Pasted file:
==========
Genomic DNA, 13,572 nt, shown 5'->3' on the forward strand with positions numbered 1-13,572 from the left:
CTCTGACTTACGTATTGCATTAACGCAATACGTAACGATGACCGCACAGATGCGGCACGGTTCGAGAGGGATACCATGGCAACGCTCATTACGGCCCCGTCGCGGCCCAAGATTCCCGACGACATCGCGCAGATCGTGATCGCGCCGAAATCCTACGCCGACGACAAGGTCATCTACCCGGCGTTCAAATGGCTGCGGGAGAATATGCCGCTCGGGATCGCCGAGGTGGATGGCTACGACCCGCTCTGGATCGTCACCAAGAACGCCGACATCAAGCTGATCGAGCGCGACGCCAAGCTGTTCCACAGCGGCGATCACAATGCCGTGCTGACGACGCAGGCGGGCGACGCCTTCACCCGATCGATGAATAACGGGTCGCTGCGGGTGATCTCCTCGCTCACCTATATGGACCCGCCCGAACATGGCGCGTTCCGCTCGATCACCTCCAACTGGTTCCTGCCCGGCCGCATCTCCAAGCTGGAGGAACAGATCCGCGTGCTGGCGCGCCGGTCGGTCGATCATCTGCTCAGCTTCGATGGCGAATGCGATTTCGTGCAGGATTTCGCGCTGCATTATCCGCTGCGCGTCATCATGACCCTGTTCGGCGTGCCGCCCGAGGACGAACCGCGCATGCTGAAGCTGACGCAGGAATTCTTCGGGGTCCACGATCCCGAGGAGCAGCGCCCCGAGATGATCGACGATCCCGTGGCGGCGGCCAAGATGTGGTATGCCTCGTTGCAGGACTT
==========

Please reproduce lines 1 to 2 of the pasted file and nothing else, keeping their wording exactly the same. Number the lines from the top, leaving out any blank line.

Genomic DNA, 13,572 nt, shown 5'->3' on the forward strand with positions numbered 1-13,572 from the left:
CTCTGACTTACGTATTGCATTAACGCAATACGTAACGATGACCGCACAGATGCGGCACGGTTCGAGAGGGATACCATGGCAACGCTCATTACGGCCCCGTCGCGGCCCAAGATTCCCGACGACATCGCGCAGATCGTGATCGCGCCGAAATCCTACGCCGACGACAAGGTCATCTACCCGGCGTTCAAATGGCTGCGGGAGAATATGCCGCTCGGGATCGCCGAGGTGGATGGCTACGACCCGCTCTGGATCGTCACCAAGAACGCCGACATCAAGCTGATCGAGCGCGACGCCAAGCTGTTCCACAGCGGCGATCACAATGCCGTGCTGACGACGCAGGCGGGCGACGCCTTCACCCGATCGATGAATAACGGGTCGCTGCGGGTGATCTCCTCGCTCACCTATATGGACCCGCCCGAACATGGCGCGTTCCGCTCGATCACCTCCAACTGGTTCCTGCCCGGCCGCATCTCCAAGCTGGAGGAACAGATCCGCGTGCTGGCGCGCCGGTCGGTCGATCATCTGCTCAGCTTCGATGGCGAATGCGATTTCGTGCAGGATTTCGCGCTGCATTATCCGCTGCGCGTCATCATGACCCTGTTCGGCGTGCCGCCCGAGGACGAACCGCGCATGCTGAAGCTGACGCAGGAATTCTTCGGGGTCCACGATCCCGAGGAGCAGCGCCCCGAGATGATCGACGATCCCGTGGCGGCGGCCAAGATGTGGTATGCCTCGTTGCAGGACTT